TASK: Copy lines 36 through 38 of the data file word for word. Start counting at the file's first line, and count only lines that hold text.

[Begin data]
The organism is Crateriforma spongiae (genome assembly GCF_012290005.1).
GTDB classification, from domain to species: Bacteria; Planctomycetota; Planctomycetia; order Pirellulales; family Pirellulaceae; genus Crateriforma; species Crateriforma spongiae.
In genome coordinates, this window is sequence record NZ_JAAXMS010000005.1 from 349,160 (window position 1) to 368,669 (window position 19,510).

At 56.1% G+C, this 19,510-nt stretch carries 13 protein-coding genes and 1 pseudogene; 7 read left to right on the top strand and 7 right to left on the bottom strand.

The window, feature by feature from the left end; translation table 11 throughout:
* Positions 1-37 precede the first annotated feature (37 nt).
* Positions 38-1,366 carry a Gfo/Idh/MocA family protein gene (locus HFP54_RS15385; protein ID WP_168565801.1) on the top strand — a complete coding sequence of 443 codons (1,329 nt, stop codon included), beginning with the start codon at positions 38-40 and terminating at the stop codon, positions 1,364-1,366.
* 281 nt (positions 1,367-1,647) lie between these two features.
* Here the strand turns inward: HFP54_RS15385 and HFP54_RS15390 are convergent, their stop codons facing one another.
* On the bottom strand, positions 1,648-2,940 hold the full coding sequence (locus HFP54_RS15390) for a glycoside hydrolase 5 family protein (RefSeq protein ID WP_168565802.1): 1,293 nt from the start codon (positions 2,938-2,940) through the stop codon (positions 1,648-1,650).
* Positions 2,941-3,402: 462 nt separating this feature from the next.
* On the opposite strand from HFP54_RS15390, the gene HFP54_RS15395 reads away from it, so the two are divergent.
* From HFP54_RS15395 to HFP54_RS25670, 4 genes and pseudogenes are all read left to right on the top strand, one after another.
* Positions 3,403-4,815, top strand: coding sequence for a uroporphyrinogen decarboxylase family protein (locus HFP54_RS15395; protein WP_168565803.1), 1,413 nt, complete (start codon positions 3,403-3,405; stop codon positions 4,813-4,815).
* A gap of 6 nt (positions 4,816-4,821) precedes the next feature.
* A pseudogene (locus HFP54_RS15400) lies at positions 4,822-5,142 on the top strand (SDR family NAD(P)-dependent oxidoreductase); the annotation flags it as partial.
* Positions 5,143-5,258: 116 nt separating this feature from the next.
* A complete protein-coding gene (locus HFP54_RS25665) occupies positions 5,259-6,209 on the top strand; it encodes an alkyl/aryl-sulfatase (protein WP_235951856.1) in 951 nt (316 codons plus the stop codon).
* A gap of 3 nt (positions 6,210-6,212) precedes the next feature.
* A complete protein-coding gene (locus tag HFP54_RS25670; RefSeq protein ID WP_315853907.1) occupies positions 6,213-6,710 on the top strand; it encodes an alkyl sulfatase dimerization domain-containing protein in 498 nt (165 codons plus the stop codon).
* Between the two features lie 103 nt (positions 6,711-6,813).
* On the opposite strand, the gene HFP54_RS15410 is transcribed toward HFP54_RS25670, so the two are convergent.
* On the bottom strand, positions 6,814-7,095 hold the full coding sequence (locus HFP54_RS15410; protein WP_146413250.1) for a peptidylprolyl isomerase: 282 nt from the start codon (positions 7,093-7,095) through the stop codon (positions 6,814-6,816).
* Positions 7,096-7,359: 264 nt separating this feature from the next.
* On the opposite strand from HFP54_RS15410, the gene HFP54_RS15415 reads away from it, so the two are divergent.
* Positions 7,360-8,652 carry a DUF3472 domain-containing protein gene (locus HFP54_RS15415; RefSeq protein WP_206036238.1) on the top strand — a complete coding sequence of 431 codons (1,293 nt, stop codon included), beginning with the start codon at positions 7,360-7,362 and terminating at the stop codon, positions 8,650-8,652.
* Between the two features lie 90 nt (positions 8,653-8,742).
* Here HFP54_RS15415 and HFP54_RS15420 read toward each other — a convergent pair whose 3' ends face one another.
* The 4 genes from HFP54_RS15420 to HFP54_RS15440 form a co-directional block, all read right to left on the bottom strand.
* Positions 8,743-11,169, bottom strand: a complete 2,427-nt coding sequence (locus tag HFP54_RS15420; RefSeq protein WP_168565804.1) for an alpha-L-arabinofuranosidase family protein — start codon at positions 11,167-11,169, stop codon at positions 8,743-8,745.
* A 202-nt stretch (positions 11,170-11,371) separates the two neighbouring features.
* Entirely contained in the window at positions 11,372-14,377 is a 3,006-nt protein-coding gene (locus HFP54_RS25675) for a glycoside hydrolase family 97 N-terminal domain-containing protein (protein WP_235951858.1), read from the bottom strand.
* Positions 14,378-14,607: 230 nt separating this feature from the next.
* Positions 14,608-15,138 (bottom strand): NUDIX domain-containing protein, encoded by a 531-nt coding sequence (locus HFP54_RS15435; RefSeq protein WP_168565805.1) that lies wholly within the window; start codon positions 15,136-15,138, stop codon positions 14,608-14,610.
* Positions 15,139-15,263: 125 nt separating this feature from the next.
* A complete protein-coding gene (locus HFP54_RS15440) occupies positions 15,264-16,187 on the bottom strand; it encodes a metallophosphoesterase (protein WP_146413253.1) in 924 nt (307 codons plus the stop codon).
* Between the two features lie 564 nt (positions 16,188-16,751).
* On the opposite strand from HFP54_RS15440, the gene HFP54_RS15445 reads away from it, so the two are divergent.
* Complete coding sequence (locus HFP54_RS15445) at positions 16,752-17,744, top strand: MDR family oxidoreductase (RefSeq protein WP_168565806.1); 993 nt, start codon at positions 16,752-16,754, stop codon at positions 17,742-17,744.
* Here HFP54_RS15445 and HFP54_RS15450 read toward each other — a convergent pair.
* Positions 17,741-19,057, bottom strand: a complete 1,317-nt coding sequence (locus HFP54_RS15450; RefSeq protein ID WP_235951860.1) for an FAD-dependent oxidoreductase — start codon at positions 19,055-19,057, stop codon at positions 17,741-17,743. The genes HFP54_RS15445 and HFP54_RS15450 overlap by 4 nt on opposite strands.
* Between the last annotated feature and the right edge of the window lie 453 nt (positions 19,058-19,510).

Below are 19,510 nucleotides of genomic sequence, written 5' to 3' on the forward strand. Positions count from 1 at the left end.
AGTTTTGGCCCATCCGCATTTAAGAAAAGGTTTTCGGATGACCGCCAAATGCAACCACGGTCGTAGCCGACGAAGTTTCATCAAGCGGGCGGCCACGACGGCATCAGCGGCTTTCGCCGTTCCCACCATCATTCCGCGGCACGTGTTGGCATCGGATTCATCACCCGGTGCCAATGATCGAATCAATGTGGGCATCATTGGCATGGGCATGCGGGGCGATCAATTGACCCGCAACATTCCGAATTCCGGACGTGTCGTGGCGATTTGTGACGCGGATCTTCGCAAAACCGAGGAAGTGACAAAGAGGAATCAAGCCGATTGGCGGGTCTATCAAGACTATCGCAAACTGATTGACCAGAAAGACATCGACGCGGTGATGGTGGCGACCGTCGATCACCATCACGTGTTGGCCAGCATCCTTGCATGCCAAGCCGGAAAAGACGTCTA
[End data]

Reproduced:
* A complete protein-coding gene (locus HFP54_RS15440) occupies positions 15,264-16,187 on the bottom strand; it encodes a metallophosphoesterase (protein WP_146413253.1) in 924 nt (307 codons plus the stop codon).
* Between the two features lie 564 nt (positions 16,188-16,751).
* On the opposite strand from HFP54_RS15440, the gene HFP54_RS15445 reads away from it, so the two are divergent.